The other randomly surprised me with things like satin boxes of Valentine chocolates and by coming to my school plays.

One went faithfully to church.
So did the other.

One told me I was a good mother and that she was so proud of me.
So did the other.

One battled dementia for a short while.
The other had open-heart surgery and battled diabetes and dialysis for years.

One died three days shy of her ninety-first birthday, in a nursing home.
The other died at eighty-one, in a hospital.

They sat beside each other one summer afternoon long ago, at my wedding.
They taught me everything about sacrifice and survival.
They walk with me for as long as I live.

Fashioned and faceted,
I am who I am
because of one
and the other.

My grandmothers, Ruby and Lillie, at my wedding.

*******

The annual Slice of Life Story Challenge with Two Writing Teachers is underway, meaning that I am posting every day in the month of March. This marks my fifth consecutive year and I’m experimenting with an abecedarian approachOn Day 7, I am writing around a word beginning with letter g. “Grandmothers” came immediately to mind.

My Thanksgiving song

Thanksgiving Day, 1987.

My boyish husband and I have come to eat with my parents. There’s a lot on my mind as I carry dishes from the kitchen to the dining room table. My father’s voice drifts from the adjoining living room, mingling with the Macy’s parade-babble on TV. He’s conversing with my husband, who’s planning to enter the ministry. Beyond the old lace drapes of the picture window where I sat so often as a child, the November day is like a sepia print. Browns of dead grass and leaves, oyster sky, skeletal trees bathed in pale, unassuming sunlight.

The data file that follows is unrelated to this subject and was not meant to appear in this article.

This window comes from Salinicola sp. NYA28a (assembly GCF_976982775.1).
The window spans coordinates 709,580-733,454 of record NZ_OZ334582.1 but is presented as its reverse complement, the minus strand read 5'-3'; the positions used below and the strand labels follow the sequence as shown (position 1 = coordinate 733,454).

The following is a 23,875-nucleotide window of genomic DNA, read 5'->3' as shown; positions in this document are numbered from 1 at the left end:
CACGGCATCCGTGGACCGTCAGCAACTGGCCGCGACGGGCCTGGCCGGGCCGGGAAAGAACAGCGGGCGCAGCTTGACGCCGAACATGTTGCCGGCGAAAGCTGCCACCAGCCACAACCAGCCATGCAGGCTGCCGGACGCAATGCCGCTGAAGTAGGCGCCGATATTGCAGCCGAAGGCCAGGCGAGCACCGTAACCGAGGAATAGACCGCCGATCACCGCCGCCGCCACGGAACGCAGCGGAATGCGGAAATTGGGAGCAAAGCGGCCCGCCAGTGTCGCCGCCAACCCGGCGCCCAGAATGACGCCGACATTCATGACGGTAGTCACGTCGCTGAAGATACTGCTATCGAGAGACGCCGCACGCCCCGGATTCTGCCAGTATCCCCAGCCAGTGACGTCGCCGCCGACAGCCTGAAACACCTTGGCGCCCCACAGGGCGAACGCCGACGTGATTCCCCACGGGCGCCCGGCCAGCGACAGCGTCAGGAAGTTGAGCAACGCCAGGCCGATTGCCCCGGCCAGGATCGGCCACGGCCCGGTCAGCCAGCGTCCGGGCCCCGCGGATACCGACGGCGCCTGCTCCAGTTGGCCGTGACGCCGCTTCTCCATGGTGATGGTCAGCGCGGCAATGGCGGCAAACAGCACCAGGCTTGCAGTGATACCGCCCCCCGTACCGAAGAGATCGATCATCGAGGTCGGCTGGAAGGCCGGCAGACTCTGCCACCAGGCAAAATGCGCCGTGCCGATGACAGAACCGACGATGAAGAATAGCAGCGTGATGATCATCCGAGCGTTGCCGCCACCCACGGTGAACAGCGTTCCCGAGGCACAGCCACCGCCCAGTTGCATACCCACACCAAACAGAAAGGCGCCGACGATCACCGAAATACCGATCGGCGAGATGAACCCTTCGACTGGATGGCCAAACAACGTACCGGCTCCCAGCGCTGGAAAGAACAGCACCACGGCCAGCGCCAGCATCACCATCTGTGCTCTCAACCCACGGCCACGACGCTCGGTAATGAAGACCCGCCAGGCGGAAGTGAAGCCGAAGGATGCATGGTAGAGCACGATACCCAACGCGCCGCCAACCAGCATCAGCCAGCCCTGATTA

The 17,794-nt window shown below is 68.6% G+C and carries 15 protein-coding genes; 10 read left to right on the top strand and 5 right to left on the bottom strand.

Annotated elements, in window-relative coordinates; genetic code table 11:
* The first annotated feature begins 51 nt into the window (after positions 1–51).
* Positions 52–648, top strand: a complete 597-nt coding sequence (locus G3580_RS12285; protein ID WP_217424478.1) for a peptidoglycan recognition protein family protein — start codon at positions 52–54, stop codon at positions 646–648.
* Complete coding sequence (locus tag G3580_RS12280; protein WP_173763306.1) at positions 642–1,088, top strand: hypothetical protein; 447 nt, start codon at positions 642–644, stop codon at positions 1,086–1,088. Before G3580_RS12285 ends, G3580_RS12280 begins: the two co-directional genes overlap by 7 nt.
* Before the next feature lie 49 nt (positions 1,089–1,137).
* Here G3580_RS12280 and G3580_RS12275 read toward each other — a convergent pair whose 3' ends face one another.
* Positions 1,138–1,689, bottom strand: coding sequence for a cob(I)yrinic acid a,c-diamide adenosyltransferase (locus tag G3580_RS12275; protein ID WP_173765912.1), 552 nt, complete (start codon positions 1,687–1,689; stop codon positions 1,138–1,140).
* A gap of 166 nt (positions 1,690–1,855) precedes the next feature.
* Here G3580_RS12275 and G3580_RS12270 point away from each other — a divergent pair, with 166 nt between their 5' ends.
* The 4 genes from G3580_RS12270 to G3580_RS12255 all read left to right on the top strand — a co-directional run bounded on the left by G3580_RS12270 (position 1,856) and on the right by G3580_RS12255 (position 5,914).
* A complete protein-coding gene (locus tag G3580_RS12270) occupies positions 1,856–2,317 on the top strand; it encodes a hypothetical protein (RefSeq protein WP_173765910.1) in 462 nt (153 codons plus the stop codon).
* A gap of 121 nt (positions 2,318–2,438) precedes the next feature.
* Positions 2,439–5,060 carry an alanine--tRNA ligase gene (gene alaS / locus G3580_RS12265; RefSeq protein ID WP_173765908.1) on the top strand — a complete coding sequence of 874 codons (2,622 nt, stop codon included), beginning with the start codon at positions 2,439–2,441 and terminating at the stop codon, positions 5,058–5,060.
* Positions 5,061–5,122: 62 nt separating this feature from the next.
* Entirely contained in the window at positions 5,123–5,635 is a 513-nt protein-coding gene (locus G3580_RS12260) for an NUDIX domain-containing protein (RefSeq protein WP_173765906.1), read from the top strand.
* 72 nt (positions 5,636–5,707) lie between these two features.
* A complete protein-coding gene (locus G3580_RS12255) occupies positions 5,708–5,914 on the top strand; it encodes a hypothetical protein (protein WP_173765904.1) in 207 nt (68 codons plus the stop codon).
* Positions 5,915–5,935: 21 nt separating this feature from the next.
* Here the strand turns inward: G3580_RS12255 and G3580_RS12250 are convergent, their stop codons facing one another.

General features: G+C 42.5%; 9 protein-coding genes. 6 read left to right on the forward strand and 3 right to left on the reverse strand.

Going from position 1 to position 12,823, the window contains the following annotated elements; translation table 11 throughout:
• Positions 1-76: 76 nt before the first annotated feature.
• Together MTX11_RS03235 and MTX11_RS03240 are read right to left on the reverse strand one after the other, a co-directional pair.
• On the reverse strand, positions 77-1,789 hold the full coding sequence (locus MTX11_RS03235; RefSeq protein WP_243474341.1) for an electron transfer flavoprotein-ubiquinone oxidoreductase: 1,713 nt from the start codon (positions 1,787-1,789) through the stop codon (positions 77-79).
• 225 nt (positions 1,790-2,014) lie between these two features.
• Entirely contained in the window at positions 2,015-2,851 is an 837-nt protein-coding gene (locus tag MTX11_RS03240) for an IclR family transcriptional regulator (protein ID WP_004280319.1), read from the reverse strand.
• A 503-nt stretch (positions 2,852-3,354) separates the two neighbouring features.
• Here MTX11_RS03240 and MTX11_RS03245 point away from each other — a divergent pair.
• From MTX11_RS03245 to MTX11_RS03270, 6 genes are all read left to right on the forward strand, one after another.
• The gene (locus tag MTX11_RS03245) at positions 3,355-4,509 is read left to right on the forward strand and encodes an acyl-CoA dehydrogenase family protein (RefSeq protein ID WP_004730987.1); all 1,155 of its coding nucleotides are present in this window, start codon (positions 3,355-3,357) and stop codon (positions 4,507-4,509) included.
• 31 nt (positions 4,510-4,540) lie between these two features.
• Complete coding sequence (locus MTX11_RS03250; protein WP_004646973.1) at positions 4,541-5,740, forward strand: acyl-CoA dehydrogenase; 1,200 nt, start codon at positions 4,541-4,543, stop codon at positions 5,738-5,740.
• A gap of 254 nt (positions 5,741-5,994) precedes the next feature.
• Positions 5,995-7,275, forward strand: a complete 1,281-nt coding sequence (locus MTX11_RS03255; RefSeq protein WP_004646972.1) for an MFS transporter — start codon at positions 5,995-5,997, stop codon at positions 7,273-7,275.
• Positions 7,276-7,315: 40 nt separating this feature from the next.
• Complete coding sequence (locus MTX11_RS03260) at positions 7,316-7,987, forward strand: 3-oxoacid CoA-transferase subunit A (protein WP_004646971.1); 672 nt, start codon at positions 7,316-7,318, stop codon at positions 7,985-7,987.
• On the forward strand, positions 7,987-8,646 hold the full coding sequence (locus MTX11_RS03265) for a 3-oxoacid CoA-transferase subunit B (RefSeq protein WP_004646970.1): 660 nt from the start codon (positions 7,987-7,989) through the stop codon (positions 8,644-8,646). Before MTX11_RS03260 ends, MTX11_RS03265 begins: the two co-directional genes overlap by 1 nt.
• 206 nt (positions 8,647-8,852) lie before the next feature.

Then…another voice.

Singing.

Coming from the television.

I turn to face it, spellbound. I cannot move. I stand stone-still, between portals, as everything else fades away…there’s only that voice. Almost too pure to bear. It wrenches something inside of me, twists and pierces so that tears spring to my eyes… a man singing “God on high, hear my prayer, in my need, you have always been there…”

He sings of protection for a young man in troubled times, afraid, resting nearby. Of summers dying, one by one. He is willing to die for the young man— “he is only a boy”— if God will let him live and “bring him home.”

I stand, tears flowing, aching to the core of my soul, not wanting it to stop, knowing that I am somehow irrevocably changed.

******

The singer was Colm Wilkinson, portraying Jean Valjean from the Broadway musical Les Misérables. The song “Bring Him Home” is a prayer for young Marius, who’s fallen in love with Valjean’s adopted daughter, Cosette. Valjean watches over the sleeping Marius at a barricade during the June Rebellion, or the 1830 Paris Uprising. Broad view: On top of harsh economic times, crop failures, and food shortages, a cholera epidemic killed over 100,000 across France. The poor, especially in the city of Paris, were devastated; they blamed the government and retaliated.

I learned much later that the song was especially written for Wilkinson’s tenor voice—a profound marriage of artistry. And revision. Lyricist Herbert Kretzmer struggled with the English translation. He completed it seventeen days before the show opened. Upon hearing its first rehearsal, the cast was blown away. One member, playing the Bishop, said:“You told us at the beginning that you couldn’t keep God out of the show. But you didn’t say you’d booked God to sing this song.”

My husband eventually took me to see (to hear?) Les Misérables on Broadway. My awe has never diminished; so many songs are hauntingly beautiful, meant to pull on the soul with deep themes of loss, love, faith, sacrifice, death…and, above all, redemption.